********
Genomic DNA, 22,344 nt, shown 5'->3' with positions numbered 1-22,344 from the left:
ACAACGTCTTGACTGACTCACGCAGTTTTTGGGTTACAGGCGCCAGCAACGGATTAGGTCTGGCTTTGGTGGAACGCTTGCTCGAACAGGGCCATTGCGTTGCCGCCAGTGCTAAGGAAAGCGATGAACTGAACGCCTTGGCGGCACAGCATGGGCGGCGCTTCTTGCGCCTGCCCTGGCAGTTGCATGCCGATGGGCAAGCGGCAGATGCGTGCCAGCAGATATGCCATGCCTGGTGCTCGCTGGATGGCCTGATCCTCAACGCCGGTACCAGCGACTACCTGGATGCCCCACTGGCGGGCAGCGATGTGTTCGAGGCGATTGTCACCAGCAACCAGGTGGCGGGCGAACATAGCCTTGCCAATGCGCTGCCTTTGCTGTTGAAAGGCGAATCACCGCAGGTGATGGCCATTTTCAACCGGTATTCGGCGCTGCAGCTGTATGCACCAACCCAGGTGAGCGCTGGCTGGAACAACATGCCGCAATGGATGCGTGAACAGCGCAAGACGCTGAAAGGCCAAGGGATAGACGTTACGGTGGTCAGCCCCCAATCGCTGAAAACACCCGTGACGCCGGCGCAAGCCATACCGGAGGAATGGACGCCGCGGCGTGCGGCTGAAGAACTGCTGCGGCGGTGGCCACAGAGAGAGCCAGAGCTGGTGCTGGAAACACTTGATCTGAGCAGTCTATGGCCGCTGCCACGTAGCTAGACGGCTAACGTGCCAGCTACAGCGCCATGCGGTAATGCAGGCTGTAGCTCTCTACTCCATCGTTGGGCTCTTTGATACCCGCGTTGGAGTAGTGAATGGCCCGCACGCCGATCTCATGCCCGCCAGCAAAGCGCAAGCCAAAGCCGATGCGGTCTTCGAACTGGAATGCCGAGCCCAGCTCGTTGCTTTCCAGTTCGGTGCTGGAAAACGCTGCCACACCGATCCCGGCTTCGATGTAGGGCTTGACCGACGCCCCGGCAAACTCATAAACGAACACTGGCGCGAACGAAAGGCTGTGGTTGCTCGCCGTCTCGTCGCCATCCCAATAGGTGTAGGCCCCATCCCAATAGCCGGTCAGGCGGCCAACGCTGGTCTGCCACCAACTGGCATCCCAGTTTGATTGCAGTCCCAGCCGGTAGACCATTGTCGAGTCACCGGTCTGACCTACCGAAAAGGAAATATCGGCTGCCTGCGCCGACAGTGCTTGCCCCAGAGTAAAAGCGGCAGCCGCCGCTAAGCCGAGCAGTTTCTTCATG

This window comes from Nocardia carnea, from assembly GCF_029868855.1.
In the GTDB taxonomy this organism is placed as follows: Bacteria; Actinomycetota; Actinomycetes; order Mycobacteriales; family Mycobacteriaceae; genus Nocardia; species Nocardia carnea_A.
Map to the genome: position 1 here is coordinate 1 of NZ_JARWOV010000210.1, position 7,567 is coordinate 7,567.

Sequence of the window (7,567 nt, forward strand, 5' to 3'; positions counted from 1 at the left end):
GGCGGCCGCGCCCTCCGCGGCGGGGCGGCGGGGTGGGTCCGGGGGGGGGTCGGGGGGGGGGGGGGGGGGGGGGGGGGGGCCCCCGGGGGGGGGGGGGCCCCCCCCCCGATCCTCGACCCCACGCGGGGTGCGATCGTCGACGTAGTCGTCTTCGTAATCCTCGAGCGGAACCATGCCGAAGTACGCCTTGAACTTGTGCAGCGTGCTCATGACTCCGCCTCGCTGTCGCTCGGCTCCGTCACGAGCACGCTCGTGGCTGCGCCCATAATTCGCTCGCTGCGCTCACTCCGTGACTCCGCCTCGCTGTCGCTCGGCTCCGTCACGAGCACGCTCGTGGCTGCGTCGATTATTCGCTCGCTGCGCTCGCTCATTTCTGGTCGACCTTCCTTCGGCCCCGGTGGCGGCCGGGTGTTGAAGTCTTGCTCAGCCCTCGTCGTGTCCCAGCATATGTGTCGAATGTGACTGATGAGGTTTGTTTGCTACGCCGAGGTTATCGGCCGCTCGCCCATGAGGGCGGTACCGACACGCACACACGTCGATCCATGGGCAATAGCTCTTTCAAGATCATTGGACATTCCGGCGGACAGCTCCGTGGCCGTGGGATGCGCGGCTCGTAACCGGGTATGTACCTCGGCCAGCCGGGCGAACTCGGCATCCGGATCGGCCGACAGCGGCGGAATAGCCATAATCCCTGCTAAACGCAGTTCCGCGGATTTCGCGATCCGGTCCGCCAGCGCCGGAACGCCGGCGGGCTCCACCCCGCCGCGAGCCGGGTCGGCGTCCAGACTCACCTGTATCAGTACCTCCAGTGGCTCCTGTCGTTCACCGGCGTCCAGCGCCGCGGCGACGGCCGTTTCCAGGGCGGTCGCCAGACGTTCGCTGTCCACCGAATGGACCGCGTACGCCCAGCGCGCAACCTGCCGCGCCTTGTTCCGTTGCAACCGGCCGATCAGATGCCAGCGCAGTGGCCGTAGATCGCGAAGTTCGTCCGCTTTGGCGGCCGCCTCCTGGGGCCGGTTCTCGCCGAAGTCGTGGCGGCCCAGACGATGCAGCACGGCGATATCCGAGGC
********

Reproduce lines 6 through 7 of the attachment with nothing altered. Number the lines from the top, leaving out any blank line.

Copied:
Sequence of the window (7,567 nt, forward strand, 5' to 3'; positions counted from 1 at the left end):
GGCGGCCGCGCCCTCCGCGGCGGGGCGGCGGGGTGGGTCCGGGGGGGGGTCGGGGGGGGGGGGGGGGGGGGGGGGGGGGCCCCCGGGGGGGGGGGGGCCCCCCCCCCGATCCTCGACCCCACGCGGGGTGCGATCGTCGACGTAGTCGTCTTCGTAATCCTCGAGCGGAACCATGCCGAAGTACGCCTTGAACTTGTGCAGCGTGCTCATGACTCCGCCTCGCTGTCGCTCGGCTCCGTCACGAGCACGCTCGTGGCTGCGCCCATAATTCGCTCGCTGCGCTCACTCCGTGACTCCGCCTCGCTGTCGCTCGGCTCCGTCACGAGCACGCTCGTGGCTGCGTCGATTATTCGCTCGCTGCGCTCGCTCATTTCTGGTCGACCTTCCTTCGGCCCCGGTGGCGGCCGGGTGTTGAAGTCTTGCTCAGCCCTCGTCGTGTCCCAGCATATGTGTCGAATGTGACTGATGAGGTTTGTTTGCTACGCCGAGGTTATCGGCCGCTCGCCCATGAGGGCGGTACCGACACGCACACACGTCGATCCATGGGCAATAGCTCTTTCAAGATCATTGGACATTCCGGCGGACAGCTCCGTGGCCGTGGGATGCGCGGCTCGTAACCGGGTATGTACCTCGGCCAGCCGGGCGAACTCGGCATCCGGATCGGCCGACAGCGGCGGAATAGCCATAATCCCTGCTAAACGCAGTTCCGCGGATTTCGCGATCCGGTCCGCCAGCGCCGGAACGCCGGCGGGCTCCACCCCGCCGCGAGCCGGGTCGGCGTCCAGACTCACCTGTATCAGTACCTCCAGTGGCTCCTGTCGTTCACCGGCGTCCAGCGCCGCGGCGACGGCCGTTTCCAGGGCGGTCGCCAGACGTTCGCTGTCCACCGAATGGACCGCGTACGCCCAGCGCGCAACCTGCCGCGCCTTGTTCCGTTGCAACCGGCCGATCAGATGCCAGCGCAGTGGCCGTAGATCGCGAAGTTCGTCCGCTTTGGCGGCCGCCTCCTGGGGCCGGTTCTCGCCGAAGTCGTGGCGGCCCAGACGATGCAGCACGGCGATATCCGAGGC